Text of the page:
Read on to hear the thoughts of renowned marketing genius, Luke Sullivan, on how creatives are moving away from the AD agency and into the clients and production company’s offices.
In the hangar-like building, recruiters from 151 blue-chip corporations awaited the students’ arrival, in booths set up to attract the next generation of copywriters, art directors, animators, designers and coders. Hundreds of tables were spread out like a Turkish bazaar of free pencils, thumb drives, and branded schwag, defended by only a thin line of recruiters who, when the doors burst open at 10am, were quickly overrun by the unemployed hordes.
There they were: 151 real companies, from Nickelodeon to Amazon to Abercrombie & Fitch, all bearing tickets to real jobs that paid real money. (I thought about inquiring if “Fitch” was in attendance, but the line was too long.)
The thing is, fairs like this – and schools like SCAD – simply didn’t exist when I went to college. Me? I graduated with a nearly useless liberal arts degree. Well, I suppose it is possible I would’ve been snapped up, had there been any companies looking for skinny chain-smokers to write term papers on 17th-century Russian poetry. But these kids? They came armed with real skills. With the ability not only to think creatively, but to make stuff; to actually do stuff.
Companies still want people with ideas, yes, but the days of “I’m just an Idea Guy” (two finger guns pointing) are gone. Making your idea get up and walk around the room, that’s the ticket. And it’s a ticket that’s getting kids into more and more places these days, and not just the usual line-up of ad agencies.
“We’re no longer competing just with other advertising agencies,” says Bob Jeffrey, of J. Walter Thompson. “Now there’s also Facebook, Google, Vice, Maker Studios and a whole bunch of other content players we compete with.” Amy Hoover, president of recruitment company Talent Zoo, says almost half the creative jobs out there today are not at agencies. They’re at big Silicon Valley powerhouses and cool little start-ups. They’re also at in-house agencies at the big-box companies; your Home Depots, your Targets, your Staples. Their money’s just as green as any agency’s and people have long, happy, wonderful careers in the in-house industry.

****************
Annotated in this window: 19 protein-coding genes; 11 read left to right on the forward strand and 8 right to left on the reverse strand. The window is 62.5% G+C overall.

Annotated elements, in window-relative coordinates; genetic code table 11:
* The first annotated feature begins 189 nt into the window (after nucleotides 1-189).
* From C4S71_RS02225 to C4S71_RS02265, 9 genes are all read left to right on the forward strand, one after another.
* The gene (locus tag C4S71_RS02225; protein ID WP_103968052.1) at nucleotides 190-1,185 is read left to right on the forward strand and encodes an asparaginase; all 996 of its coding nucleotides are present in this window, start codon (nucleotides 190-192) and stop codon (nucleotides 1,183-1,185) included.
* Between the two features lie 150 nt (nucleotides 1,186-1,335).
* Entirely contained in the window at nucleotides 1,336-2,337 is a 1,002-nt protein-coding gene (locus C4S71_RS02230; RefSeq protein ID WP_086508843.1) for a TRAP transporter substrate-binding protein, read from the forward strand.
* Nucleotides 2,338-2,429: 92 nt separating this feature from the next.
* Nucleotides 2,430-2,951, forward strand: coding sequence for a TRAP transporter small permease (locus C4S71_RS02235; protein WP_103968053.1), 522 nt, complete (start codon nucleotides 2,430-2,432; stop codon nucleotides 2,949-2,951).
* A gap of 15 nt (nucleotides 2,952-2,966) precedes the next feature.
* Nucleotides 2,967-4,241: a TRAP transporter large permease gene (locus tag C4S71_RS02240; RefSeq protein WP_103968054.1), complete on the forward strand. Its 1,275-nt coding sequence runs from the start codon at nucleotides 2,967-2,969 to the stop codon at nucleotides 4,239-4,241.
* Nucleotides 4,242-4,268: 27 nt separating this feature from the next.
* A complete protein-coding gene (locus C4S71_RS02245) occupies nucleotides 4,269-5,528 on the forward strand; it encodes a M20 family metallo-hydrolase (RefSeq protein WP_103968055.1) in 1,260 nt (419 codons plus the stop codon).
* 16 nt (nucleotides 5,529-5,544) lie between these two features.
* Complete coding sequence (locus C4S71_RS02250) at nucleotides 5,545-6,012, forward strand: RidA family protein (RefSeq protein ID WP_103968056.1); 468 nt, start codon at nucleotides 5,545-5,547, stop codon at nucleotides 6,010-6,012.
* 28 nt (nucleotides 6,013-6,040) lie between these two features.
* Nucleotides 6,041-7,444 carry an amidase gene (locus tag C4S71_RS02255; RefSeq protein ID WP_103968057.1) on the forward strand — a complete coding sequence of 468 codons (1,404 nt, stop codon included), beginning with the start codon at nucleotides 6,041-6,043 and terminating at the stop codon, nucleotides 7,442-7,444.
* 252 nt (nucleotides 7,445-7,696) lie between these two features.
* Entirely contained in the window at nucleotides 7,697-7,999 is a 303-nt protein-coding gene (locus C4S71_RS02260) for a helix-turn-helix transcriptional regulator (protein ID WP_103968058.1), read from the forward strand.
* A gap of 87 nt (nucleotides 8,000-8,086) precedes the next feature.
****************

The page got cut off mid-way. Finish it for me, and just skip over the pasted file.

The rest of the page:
I know it for a fact. Recently I gave a day-long seminar at Lowe’s in-house agency up in Mooresville, North Carolina. My host was ECD, Brad Stephens, who left an agency career (Mullen, most recently) to oversee a huge team of creatives in a little town on the shore of Lake Norman. Yeah, the town’s small, but Brad’s job description on his LinkedIn isn’t.
Currently, I’m managing multiple creative teams and several agencies as we create and manage the various aspects of the Lowe’s brand. Recent accomplishments include relaunch of Lowe’s private decor brand, allen + roth, and a successful storewide wayfinding & communication signage redesign. Key responsibilities include oversight of national consumer, store associate, public relations and recruitment communications, as well as development of retail seasonal campaigns.
A huge brand in a small town. In fact, I could hear birdsong at lunch in the company’s outdoor cafeteria.
Adam’s Outdoor Advertising is another good example of great places to work outside the usual list of agencies. Todd Turner, their corporate CD, in from Charleston, South Carolina, was recruiting for several open positions. “Our teams are small, so my hires have to do it all – production, writing, design, art direction. And not a day goes by there isn’t at least one meaty conceptual project to work on.”
Manning the booth with Todd was Jon Riley, a SCAD ad graduate who showed me some recent work from Adams. One was this OBIE award winner for a divorce attorney. Nice.
Bottom line is this. The job market isn’t just ad agencies anymore. For kids who know how to think creatively, and who know how to make stuff, it’s much much bigger.